Keepers at Paignton Zoo in Devon are using Moore & Wright calipers supplied by Bowers Group to measure the growth and development of Critically Endangered spider tortoises. As the first zoo in the UK to successfully breed the spider tortoise (Pyxis arachnoides), Paignton Zoo are in the process of rearing the youngster, before sending the reptile on to another zoo to further extend the breeding programme.
It is very important to closely monitor the spider tortoise whilst it is reared. Measurements taken from the width of the spider tortoise’s shell are a good indicator of healthy growth and development. Precise and accurate measurements are a must, as well as ensuring that the measurement process causes no unnecessary disruption to the reptile. Due to the size of the tortoise, a method was needed that would very precisely determine measurements down to fractions of a millimetre.
Bowers Group supplied Paignton Zoo with a Moore & Wright Plastic Dial Caliper to accurately measure the spider tortoises, ensuring the health and development of the reptile is closely monitored. The dial calipers are perfect for the accurate measurements required by the zoo keepers in charge of the tortoise’s care, boasting an accuracy ± 0.1mm / ± 0.004″ accuracy. Manufactured from glass reinforced nylon material, the Moore & Wright Plastic Dial Calipers are highly durable, as well as precise, accurate and perfect for repeatable measurement.
Dr Katy Upton, Senior Keeper, Lower Vertebrates & Invertebrates Department at Paignton Zoo said: “We use the Moore & Wright Plastic Dial Calipers because we like the ease of reading the measurement from them. They are so simple and straightforward that it’s easy for lots of different people to use them, and still get the same result. They’re so simple to read.
The calipers give us very precise measurements, which for such a small animal is essential for monitoring the healthy growth and development of a species that is classed as Critically Endangered. They give us nice accurate results every time!”
Paignton Zoo is one of the UK’s most popular zoos, as well as a conservation and education charity. Based in Paignton, Devon, the zoo houses over two thousand creatures and offers visitors the opportunity to see daily keeper talks, animal feeding sessions, and six animal habitats.
The spider tortoise is not only one of the world’s smallest tortoises, it’s also on the brink of extinction. Found around the south western coast of Madagascar, the adults are only around 6 inches long, and take their name comes from the spider’s web patterns on the shell.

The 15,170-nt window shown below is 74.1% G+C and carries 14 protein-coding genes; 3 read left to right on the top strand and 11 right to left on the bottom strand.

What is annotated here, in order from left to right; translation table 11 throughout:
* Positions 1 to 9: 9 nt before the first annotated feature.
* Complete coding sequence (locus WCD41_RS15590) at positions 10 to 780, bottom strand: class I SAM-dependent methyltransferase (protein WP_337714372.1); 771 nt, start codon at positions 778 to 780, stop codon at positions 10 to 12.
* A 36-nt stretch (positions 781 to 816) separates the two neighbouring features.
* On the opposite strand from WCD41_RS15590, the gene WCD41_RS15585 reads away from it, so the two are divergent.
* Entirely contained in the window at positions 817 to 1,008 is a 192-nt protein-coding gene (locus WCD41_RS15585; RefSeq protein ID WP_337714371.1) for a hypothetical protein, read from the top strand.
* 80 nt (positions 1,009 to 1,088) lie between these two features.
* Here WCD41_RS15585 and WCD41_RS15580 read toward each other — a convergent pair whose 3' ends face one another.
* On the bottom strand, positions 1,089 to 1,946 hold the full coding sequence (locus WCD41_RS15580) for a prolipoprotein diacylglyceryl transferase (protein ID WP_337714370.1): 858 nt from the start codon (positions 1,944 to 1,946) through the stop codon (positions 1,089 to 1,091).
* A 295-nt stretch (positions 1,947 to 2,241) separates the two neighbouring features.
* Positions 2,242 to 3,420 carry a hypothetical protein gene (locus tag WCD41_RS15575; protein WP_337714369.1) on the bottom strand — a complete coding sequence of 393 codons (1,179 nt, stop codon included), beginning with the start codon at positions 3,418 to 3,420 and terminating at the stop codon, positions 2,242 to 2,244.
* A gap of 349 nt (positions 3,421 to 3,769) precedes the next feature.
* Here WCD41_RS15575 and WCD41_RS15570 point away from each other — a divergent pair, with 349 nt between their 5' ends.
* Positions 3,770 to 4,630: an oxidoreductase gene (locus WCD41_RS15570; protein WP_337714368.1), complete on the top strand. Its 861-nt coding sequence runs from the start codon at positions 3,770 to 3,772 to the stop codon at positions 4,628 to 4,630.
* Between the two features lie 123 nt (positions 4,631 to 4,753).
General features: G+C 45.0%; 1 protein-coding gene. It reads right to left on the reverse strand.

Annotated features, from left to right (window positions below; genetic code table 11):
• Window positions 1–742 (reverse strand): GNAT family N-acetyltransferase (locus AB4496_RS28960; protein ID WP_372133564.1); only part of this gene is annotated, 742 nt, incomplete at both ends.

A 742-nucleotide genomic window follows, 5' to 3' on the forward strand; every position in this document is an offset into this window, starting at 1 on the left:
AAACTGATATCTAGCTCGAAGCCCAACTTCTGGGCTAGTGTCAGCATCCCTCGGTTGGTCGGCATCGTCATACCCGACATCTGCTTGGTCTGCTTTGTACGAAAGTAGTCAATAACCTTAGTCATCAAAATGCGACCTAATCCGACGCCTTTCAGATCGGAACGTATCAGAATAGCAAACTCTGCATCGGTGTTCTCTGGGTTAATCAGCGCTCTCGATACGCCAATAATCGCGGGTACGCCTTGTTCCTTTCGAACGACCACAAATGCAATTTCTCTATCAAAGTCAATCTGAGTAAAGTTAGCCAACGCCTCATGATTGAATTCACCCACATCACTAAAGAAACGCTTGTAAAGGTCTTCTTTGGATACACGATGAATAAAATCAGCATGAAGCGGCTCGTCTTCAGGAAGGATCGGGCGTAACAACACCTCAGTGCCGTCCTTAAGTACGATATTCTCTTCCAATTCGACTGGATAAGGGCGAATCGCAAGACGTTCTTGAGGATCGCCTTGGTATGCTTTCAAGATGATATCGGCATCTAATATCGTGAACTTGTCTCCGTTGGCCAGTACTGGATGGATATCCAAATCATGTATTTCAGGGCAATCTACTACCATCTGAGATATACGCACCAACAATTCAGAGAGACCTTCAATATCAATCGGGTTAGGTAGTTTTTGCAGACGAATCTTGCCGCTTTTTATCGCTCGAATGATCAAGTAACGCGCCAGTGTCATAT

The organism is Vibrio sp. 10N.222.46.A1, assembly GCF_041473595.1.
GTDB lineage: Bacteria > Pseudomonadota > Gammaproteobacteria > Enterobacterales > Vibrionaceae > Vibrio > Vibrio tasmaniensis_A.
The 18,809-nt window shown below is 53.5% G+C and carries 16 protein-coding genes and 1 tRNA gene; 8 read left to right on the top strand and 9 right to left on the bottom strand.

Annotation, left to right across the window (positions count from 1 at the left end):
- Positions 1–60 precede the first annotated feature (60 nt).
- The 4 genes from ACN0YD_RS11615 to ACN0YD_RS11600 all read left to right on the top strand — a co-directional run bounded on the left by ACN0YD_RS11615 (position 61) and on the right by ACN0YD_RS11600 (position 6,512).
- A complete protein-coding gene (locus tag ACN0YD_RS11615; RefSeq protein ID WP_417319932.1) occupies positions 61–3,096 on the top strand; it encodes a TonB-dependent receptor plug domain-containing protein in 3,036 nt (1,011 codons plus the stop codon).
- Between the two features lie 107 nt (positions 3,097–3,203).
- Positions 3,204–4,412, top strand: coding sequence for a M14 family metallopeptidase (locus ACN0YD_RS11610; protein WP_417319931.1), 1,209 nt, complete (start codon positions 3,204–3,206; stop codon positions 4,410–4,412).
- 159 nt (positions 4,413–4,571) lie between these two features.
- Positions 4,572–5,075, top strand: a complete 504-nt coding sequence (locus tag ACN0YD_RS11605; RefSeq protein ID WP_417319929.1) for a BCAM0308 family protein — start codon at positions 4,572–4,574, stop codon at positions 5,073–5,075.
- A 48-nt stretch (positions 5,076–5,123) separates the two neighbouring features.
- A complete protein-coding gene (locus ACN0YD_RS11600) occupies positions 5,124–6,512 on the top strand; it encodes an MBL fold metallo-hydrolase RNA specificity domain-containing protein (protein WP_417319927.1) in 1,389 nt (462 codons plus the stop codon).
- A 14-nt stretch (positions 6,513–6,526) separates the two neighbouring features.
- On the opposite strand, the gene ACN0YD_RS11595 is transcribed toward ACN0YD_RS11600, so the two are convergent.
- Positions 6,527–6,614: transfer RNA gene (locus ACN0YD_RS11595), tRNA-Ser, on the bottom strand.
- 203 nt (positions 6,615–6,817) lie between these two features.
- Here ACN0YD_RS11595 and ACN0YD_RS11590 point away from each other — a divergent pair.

Little is known about the life cycle of this tortoise, although it’s thought to live for up to 70 years. One thing that is well understood is the threat of extinction. The IUCN Red List classes the species as Critically Endangered, which is just one step away from Extinct in the Wild.
Paignton Zoo is home to four adults; two males and two females, ranging in age from 11 to 22 years. Experienced keeper Andy Meek devised a husbandry protocol for the tortoises based on field data and the experiences of other collections. He managed to mimic the natural seasonal changes that the adult animals would experience in the wild, including the corresponding fluctuations in weather and diet, as well as spraying the tortoises with water to simulate rainfall.
One of the critical elements is a period of brumation; a state of dormancy during a cooler time of the year. Mating tends to occur after this period. One single egg was laid at the zoo (which is normal for this species) and hatched after roughly 180 days of incubation. The egg then needed a cooling period to ensure a delay in development, and was then incubated by staff in a special custom-made incubator, with progress monitored carefully and daily records kept.
The egg hatched on Wednesday 25th April, making Paignton Zoo the first successful UK zoo to breed the spider tortoise.